Did you Think to Pray? - Allan Myers and CROWNED - Don Riddle

 

Did You Think to Pray?

 

Ere you left your room this morning,
Did you think to pray?
In the name of Christ our Savior,
Did you sue for loving favor,
As a shield today? 

Mary A. Kidder authored this song in 1876. Our speech has changed a little in the last hundred or so years, but the message is still the same and still very clear. We need prayer. At times though, we need to be reminded of what it brings to our lives.

 

I'm so thankful we are looking at Christ's teachings on prayer in Growth Groups. I hope you are part of one of the many groups around the county, as this topic has already proven to be an enriching study for ours.

 

In regard to our prayer life, there is just too much to discuss to cover in one, or even several, articles. With that in mind, I'd like to give you a few things to consider which may be out of the realm of usual thought related to your prayer life.

 

The first, fasting, is found throughout the Bible. Some fasters in scripture you may be familiar with are Esther, David and Jesus, among several others. At first glance, fasting, as depicted in Scripture, may seem outdated, harsh and even unnecessary. Starving yourself to get closer to God. My cramping, growling, stomach might just be a bit of a distraction when I'm trying to pour out my heart to God in prayer. But when you intentionally set out to combine your fasting with prayers and study of Scripture, specifically at the time of your greatest hunger pangs, it becomes a beautiful way to draw yourself closer to God.

 

The second, deliberate solitude, is something Jesus modeled throughout His life that we as a culture seem to have trouble implementing on our own. Scripture tells us there were several times when people had to go searching for Jesus. This was because He had removed himself far from all earthly distractions so He could talk to His Father, undisturbed. This suggestion pre-supposes you already have an established, daily, back and forth with God through prayer and Bible study as your foundation.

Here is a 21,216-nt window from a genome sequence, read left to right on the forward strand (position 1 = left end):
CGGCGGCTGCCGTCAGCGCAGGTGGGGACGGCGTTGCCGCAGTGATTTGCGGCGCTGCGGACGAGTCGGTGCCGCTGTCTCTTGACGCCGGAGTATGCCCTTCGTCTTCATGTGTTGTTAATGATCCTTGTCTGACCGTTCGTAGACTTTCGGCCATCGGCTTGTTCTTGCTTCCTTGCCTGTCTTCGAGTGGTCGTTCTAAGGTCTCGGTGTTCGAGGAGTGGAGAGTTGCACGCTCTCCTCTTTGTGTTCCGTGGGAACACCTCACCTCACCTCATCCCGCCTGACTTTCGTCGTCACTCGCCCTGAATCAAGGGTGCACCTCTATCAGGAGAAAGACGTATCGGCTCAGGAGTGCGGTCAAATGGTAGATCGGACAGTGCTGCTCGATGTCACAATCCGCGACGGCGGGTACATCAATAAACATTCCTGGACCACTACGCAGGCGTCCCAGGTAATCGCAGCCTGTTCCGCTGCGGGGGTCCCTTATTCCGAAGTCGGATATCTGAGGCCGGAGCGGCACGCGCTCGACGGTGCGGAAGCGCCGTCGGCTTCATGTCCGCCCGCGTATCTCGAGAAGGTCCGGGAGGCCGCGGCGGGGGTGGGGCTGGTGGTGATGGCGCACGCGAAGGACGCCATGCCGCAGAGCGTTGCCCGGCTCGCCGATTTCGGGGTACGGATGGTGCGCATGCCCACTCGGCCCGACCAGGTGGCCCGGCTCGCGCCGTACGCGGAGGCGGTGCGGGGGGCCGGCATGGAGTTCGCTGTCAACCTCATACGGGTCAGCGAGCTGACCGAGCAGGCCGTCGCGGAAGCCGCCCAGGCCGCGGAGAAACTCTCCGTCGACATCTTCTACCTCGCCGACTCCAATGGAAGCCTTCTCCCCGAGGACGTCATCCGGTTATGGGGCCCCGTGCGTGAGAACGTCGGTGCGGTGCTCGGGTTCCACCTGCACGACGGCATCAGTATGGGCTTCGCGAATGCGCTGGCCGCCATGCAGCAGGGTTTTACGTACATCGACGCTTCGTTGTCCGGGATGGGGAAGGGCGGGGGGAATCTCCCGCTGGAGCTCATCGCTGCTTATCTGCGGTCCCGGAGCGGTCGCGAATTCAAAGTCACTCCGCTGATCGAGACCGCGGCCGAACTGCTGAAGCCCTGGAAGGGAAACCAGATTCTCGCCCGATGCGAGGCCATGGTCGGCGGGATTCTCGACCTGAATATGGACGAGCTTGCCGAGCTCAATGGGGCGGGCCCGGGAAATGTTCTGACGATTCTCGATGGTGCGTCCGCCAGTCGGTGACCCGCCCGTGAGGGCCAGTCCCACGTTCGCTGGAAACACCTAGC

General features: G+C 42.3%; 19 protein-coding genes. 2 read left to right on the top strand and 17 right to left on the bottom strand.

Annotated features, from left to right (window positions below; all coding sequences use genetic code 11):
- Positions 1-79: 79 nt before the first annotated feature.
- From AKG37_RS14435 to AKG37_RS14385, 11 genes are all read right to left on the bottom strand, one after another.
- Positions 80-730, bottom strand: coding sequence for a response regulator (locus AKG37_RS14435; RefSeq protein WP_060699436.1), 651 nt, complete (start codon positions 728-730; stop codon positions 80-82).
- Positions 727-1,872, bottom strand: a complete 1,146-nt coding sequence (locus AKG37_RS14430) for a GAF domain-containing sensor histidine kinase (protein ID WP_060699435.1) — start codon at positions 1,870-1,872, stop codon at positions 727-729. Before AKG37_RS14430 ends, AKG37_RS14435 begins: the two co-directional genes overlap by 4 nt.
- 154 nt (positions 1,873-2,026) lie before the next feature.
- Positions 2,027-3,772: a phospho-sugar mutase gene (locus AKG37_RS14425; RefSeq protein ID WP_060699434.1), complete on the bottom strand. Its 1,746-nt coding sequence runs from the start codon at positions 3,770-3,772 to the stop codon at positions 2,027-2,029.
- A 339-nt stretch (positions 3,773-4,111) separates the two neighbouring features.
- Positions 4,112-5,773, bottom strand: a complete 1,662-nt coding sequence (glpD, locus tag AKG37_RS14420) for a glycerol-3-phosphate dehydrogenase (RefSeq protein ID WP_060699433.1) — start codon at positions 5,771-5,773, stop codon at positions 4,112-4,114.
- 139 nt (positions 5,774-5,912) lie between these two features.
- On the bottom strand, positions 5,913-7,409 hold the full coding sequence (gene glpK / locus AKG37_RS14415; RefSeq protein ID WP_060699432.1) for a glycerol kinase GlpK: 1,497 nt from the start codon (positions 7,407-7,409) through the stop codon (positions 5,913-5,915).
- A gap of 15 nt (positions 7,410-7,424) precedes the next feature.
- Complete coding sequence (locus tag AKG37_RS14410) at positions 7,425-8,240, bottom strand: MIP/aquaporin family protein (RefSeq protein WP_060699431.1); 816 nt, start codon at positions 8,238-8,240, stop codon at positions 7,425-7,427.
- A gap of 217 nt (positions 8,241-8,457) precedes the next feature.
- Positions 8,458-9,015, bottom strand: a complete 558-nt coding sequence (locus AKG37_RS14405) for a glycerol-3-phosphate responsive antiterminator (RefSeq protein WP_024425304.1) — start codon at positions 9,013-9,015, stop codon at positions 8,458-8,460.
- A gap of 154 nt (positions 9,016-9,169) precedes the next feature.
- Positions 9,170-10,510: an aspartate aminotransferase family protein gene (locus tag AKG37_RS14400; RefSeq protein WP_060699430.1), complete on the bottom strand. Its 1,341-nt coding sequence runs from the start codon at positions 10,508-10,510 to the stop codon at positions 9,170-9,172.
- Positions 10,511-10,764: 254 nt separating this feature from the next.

We save and plan elaborately for all kinds of vacations. Disney, the Grand Canyon, a Caribbean cruise or pick your favorite destination. These can all be wonderful times, especially when surrounded by people you love. What I hope you will think about doing is sacrificing some built up vacation time and hard earned savings to get away from all of your distractions, close yourself off from the world physically and electronically, and get one on one with your Creator. Maybe you've heard of vacations, playcations or staycations. You could call this a praycation. With the same planning we put into our other trips, this could work for an individual, a couple or a family. Try it. You may just find it becomes your favorite annual event.

 

I love you all.

Allan Myers

 

Crowned

 

Crowns. We find them in all sorts of places. In checkers, you are crowned if you make it to your opponent’s baseline. We have homecoming kings and queens. Beauty pageant winners are crowned, and even our senior citizen centers get in on the fun on occasion. 

Jesus got one, but I dare say that none of us would want one like it. It was rough. It was handmade. It was painful — a crown of thorns. Mocking. Demeaning. Spiteful. God tosses it aside 3 days later, and let Stephen see where Jesus was then, standing on the Father’s right hand in Heaven, Acts 7:56. 

Time is coming when God will honor us in ways that we cannot be honored on this Earth. It has to do with crowns. Since God wants us with Him, He gives us a crown of righteousness, 2 Tim 4:8. We now have the every right to be in His presence with no fear. That crown has no time limit for it is imperishable, 1 Cor 9:25. That’s why it’s called a crown of life, James 1:12, for life has been given to us.

These crowns are humbling in themselves, because we know that we don’t deserve them. That makes the last crown truly humbling, the crown of glory. Found in 1 Pet 5:4, a passage speaking about elders, a crown of glory awaits, but that crown is not reserved for them only. Heb. 2:10 tells us that God is intent on “bringing many sons to glory...”. When Christ is in us, He is our “hope of glory”, Col 1:27. Glory, never imagined, never earned, never to be removed, is given to us that walk with Jesus. That’s the crown that we get. 

Crowned, not with another piece in a checkers set, not with a crown to be relinquished next year, but with glory, righteousness, and life...forever

Our God is indeed...Good! Glory awaits us.

Don Riddle

 

 

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